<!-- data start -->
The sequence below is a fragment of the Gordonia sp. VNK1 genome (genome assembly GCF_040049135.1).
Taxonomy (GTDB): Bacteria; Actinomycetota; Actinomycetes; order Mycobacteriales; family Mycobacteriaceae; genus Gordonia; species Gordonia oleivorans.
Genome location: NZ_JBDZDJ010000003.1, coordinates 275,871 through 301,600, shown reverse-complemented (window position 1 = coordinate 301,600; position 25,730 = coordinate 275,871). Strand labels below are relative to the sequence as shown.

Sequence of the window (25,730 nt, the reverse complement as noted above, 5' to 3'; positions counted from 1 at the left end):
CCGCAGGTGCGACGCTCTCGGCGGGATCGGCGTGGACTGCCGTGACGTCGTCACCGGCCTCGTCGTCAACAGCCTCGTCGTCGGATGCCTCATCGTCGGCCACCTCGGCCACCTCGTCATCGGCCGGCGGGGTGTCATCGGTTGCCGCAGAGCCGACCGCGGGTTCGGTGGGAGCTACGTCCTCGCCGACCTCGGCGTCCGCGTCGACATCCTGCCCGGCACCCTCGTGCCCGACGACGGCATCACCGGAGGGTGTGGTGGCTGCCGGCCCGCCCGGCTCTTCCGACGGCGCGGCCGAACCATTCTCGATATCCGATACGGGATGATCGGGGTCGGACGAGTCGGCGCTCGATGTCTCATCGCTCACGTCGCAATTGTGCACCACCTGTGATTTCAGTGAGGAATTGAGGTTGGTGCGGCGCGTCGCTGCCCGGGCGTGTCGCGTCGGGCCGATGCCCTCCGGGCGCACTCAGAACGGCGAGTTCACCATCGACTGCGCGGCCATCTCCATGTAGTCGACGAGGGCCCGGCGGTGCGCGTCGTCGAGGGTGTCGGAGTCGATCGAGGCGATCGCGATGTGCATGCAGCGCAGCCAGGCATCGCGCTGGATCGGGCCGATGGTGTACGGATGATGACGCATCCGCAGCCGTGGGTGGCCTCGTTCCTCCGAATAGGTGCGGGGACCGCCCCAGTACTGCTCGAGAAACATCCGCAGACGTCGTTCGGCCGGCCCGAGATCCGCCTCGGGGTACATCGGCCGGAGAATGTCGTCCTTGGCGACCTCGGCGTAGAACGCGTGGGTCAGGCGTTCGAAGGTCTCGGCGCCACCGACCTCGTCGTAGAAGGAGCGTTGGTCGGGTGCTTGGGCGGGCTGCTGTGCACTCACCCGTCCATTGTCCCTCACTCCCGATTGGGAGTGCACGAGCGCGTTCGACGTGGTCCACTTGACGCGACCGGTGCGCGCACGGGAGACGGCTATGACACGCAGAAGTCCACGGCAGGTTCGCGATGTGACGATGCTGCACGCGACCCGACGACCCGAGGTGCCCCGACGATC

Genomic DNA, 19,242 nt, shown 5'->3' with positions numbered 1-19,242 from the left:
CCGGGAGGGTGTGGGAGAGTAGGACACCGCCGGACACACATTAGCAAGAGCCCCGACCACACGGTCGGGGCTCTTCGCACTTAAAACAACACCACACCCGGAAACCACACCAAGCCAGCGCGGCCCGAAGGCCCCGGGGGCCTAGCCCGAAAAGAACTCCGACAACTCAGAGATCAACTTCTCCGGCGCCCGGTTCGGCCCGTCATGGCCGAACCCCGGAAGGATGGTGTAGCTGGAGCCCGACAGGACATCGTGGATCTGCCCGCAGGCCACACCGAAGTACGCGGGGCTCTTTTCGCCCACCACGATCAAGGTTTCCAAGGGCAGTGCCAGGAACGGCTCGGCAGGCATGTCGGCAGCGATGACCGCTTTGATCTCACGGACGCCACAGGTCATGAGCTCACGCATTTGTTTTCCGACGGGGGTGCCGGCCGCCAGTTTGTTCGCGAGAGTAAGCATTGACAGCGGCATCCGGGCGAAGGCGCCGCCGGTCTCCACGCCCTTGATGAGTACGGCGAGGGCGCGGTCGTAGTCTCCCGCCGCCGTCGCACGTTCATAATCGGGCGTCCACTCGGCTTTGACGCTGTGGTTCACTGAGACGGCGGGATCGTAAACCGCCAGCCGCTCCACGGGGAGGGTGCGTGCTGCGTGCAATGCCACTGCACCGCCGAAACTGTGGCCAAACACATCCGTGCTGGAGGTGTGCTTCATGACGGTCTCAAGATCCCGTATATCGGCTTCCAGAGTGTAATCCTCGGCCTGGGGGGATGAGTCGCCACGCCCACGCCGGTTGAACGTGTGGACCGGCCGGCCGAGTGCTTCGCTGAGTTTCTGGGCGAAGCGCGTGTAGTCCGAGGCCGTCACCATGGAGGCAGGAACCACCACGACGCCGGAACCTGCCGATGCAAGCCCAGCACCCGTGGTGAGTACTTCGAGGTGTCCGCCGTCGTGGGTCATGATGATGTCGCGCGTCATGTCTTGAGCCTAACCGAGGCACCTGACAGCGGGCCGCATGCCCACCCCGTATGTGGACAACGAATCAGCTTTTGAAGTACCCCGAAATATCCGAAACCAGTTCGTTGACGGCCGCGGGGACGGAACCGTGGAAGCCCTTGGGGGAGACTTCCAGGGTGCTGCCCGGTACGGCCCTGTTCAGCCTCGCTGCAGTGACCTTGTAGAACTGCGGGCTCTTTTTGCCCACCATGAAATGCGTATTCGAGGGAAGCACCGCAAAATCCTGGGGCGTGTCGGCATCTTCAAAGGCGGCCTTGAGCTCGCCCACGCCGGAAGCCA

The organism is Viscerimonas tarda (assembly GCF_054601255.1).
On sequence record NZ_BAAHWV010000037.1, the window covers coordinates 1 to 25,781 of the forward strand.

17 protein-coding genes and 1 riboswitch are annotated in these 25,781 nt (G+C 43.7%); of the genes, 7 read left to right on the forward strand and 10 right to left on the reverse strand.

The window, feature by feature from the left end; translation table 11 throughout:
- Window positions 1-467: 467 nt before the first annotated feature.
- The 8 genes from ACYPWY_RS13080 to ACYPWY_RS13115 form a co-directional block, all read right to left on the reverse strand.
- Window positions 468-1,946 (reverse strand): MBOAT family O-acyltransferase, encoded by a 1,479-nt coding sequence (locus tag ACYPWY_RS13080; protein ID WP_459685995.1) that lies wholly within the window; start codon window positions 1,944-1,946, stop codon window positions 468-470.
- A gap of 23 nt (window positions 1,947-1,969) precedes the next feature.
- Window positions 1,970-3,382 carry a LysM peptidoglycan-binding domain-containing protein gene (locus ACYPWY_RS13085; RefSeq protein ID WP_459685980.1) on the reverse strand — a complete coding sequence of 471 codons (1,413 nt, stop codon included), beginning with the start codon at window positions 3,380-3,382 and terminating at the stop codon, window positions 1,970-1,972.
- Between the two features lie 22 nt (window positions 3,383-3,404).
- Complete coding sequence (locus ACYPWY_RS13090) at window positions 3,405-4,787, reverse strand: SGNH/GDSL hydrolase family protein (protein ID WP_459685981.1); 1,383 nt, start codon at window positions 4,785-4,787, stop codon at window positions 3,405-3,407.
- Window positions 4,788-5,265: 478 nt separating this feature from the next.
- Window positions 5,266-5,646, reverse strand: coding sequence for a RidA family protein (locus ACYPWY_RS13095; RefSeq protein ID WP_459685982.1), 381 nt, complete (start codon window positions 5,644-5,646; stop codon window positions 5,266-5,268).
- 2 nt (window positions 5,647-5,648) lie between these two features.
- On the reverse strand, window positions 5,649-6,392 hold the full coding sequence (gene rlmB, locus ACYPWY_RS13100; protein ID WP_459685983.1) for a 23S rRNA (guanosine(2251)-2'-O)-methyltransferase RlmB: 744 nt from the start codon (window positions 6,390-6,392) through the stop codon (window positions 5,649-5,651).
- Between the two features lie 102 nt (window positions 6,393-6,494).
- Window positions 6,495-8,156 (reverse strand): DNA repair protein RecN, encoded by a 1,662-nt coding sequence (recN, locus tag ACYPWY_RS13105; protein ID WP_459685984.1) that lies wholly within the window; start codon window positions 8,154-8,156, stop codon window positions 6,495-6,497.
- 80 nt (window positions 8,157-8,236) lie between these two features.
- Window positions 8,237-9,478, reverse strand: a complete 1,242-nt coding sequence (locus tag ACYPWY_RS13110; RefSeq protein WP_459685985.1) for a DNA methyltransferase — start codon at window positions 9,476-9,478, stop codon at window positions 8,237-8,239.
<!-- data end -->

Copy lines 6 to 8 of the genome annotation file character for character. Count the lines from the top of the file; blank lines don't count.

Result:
Genomic DNA, 19,242 nt, shown 5'->3' with positions numbered 1-19,242 from the left:
CCGGGAGGGTGTGGGAGAGTAGGACACCGCCGGACACACATTAGCAAGAGCCCCGACCACACGGTCGGGGCTCTTCGCACTTAAAACAACACCACACCCGGAAACCACACCAAGCCAGCGCGGCCCGAAGGCCCCGGGGGCCTAGCCCGAAAAGAACTCCGACAACTCAGAGATCAACTTCTCCGGCGCCCGGTTCGGCCCGTCATGGCCGAACCCCGGAAGGATGGTGTAGCTGGAGCCCGACAGGACATCGTGGATCTGCCCGCAGGCCACACCGAAGTACGCGGGGCTCTTTTCGCCCACCACGATCAAGGTTTCCAAGGGCAGTGCCAGGAACGGCTCGGCAGGCATGTCGGCAGCGATGACCGCTTTGATCTCACGGACGCCACAGGTCATGAGCTCACGCATTTGTTTTCCGACGGGGGTGCCGGCCGCCAGTTTGTTCGCGAGAGTAAGCATTGACAGCGGCATCCGGGCGAAGGCGCCGCCGGTCTCCACGCCCTTGATGAGTACGGCGAGGGCGCGGTCGTAGTCTCCCGCCGCCGTCGCACGTTCATAATCGGGCGTCCACTCGGCTTTGACGCTGTGGTTCACTGAGACGGCGGGATCGTAAACCGCCAGCCGCTCCACGGGGAGGGTGCGTGCTGCGTGCAATGCCACTGCACCGCCGAAACTGTGGCCAAACACATCCGTGCTGGAGGTGTGCTTCATGACGGTCTCAAGATCCCGTATATCGGCTTCCAGAGTGTAATCCTCGGCCTGGGGGGATGAGTCGCCACGCCCACGCCGGTTGAACGTGTGGACCGGCCGGCCGAGTGCTTCGCTGAGTTTCTGGGCGAAGCGCGTGTAGTCCGAGGCCGTCACCATGGAGGCAGGAACCACCACGACGCCGGAACCTGCCGATGCAAGCCCAGCACCCGTGGTGAGTACTTCGAGGTGTCCGCCGTCGTGGGTCATGATGATGTCGCGCGTCATGTCTTGAGCCTAACCGAGGCACCTGACAGCGGGCCGCATGCCCACCCCGTATGTGGACAACGAATCAGCTTTTGAAGTACCCCGAAATATCCGAAACCAGTTCGTTGACGGCCGCGGGGACGGAACCGTGGAAGCCCTTGGGGGAGACTTCCAGGGTGCTGCCCGGTACGGCCCTGTTCAGCCTCGCTGCAGTGACCTTGTAGAACTGCGGGCTCTTTTTGCCCACCATGAAATGCGTATTCGAGGGAAGCACCGCAAAATCCTGGGGCGTGTCGGCATCTTCAAAGGCGGCCTTGAGCTCGCCCACGCCGGAAGCCA

The organism is Viscerimonas tarda (assembly GCF_054601255.1).